Subscribe to our free, weekly email newsletter!

Looking back at the first half of 2010

By Jeff Berman, Group News Editor
July 01, 2010

With the first half of the year officially in the books, now is a good time to assess how things are going in the supply chain/logistics/freight transportation sectors.

Let me start by overstating the obvious: based on pretty much every metric out there volumes are up across all modes on an annual basis when compared to a dismal 2009. We have also seen solid sequential growth to a large degree. But these growth numbers by no means portend that all is rosy.

In fact, in recent weeks we are seeing some signs that the second half of 2010 may not be as strong as the first half.

Among these signs are an ostensible slowing down of retail sales in May (the most recent month for which data is available), a disappointing Consumer Confidence report earlier this week, and last week’s report from the Commerce Department that durable goods orders are down. And jobs have not come back at the pace the White House had hoped.

Even with these warning signs, there remains an overall feeling of “cautious optimism” (a cliché to be certain, I know and apologize!) in the logistics and freight transportation marketplace. That has been evident in conversations LM has on a daily basis with shippers, carriers, and analysts.

These people told me repeatedly last week that things are getting better and that they expect things to stay that way. That in itself is good news. What’s more, if the positive volume trends we saw during the first half of this year continue, then it stands to reason that we may have a real Peak Season this year. Remember Peak Season? In the past few years, it has been more like “Peep Season,” it seems.

In any event, these are truly interesting and extraordinary times in our industry. And I am somewhat curious about how the last few years are viewed in a historical context when we are looking back at this time. Let’s hope that the first half of 2010 was when things truly started to turn the corner. It beats the alternative, eh?

About the Author

Jeff Berman headshot
Jeff Berman
Group News Editor

Jeff Berman is Group News Editor for Logistics Management, Modern Materials Handling, and Supply Chain Management Review. Jeff works and lives in Cape Elizabeth, Maine, where he covers all aspects of the supply chain, logistics, freight transportation, and materials handling sectors on a daily basis. .(JavaScript must be enabled to view this email address).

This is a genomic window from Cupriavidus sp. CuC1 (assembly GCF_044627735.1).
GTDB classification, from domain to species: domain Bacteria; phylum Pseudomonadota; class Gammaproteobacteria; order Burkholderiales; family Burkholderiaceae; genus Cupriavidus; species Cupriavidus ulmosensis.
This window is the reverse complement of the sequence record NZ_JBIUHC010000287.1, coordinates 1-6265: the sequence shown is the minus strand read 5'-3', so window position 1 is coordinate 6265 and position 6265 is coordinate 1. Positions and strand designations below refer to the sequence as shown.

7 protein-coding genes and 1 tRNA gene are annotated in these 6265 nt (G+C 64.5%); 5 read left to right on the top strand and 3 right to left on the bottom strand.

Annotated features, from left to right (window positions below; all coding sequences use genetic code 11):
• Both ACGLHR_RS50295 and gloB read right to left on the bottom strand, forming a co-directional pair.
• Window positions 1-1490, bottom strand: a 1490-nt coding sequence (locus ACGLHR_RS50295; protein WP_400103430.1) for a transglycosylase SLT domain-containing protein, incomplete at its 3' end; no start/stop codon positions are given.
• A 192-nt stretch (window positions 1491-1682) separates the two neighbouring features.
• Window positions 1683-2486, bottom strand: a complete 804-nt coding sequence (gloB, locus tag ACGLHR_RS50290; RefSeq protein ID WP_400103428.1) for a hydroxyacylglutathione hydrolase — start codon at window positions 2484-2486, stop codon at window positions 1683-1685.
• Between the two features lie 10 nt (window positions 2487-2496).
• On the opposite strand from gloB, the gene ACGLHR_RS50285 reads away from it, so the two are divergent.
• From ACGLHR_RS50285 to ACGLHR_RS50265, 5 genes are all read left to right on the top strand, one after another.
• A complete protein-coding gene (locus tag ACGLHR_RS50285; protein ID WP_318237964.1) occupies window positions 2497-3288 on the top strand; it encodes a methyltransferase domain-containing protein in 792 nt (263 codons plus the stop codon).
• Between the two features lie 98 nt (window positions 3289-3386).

Subscribe to Logistics Management magazine

Subscribe today. It's FREE!
Get timely insider information that you can use to better manage your
entire logistics operation.
Start your FREE subscription today!

Recent Entries

Seasonally-adjusted (SA) for-hire truck tonnage in October at 135.7 (2000=100) was up 1.9 percent compared to September’s 133.1, and the ATA’s not seasonally-adjusted (NSA) index, which represents the change in tonnage actually hauled by fleets before any seasonal adjustment was 139.8 in October, which was 0.9 percent ahead of September.

The average price per gallon of diesel gasoline fell 3.7 cents to $2.445 per gallon, according to data issued today by the Department of Energy’s Energy Information Administration (EIA). This marks the lowest weekly price for diesel since June 1, 2009, when it was at $2.352 per gallon.

In its report, entitled “Grey is the new Black,” JLL takes a close look at supply chain-related trends that can influence retailers’ approaches to Black Friday.

This year, it's all about the digital supply network. In this virtual conference, we will define the challenges currently facing supply chain organizations and offer solutions designed to transform linear operations into dynamic, automated networks that offer seamless communication, visibility, and the ability to respond and optimize processes at any given time.

In his opening comments assessing the economy at last week’s RailTrends conference hosted by Progressive Railroading magazine and independent railroad analyst Tony Hatch, FTR Senior analyst Larry Gross said the economy continues to slog ahead at a relatively tepid pace, coupled with some volatility in terms of overall GDP growth. And amid that slogging, Gross said there is currently an economic hand-off occurring between the industrial sector and the consumer sector.

Article Topics

Blogs · All topics


Post a comment
Commenting is not available in this channel entry.

© Copyright 2015 Peerless Media LLC, a division of EH Publishing, Inc • 111 Speen Street, Ste 200, Framingham, MA 01701 USA